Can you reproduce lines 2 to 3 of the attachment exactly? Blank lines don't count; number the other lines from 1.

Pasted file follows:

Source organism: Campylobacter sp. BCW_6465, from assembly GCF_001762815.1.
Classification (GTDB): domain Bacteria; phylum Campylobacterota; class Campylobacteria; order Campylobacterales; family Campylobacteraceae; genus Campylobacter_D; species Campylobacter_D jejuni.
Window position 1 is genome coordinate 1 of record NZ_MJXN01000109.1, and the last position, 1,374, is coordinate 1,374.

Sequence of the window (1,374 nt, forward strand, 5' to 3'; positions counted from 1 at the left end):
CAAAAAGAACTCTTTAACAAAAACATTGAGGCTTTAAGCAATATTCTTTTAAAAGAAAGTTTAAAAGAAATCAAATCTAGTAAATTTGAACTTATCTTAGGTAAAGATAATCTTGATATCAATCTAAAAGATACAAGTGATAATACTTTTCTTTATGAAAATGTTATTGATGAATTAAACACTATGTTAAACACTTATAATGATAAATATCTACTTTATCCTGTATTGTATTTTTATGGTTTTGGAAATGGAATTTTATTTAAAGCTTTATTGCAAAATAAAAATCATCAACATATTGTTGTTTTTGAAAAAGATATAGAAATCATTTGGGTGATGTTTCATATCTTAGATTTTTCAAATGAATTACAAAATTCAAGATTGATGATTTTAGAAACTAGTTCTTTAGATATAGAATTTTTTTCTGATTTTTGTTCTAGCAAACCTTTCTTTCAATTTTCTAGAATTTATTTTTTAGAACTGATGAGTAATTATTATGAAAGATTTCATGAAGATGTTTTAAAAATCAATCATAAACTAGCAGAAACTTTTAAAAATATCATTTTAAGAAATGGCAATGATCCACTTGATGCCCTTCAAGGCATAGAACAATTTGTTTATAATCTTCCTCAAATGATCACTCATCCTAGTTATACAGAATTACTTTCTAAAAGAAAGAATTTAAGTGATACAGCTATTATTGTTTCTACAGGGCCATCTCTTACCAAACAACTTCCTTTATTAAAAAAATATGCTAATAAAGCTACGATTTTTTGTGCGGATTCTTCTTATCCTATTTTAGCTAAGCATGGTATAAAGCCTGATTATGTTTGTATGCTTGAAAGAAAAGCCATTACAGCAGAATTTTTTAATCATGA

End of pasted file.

Classification (GTDB): domain Bacteria; phylum Campylobacterota; class Campylobacteria; order Campylobacterales; family Campylobacteraceae; genus Campylobacter_D; species Campylobacter_D jejuni.
Window position 1 is genome coordinate 1 of record NZ_MJXN01000109.1, and the last position, 1,374, is coordinate 1,374.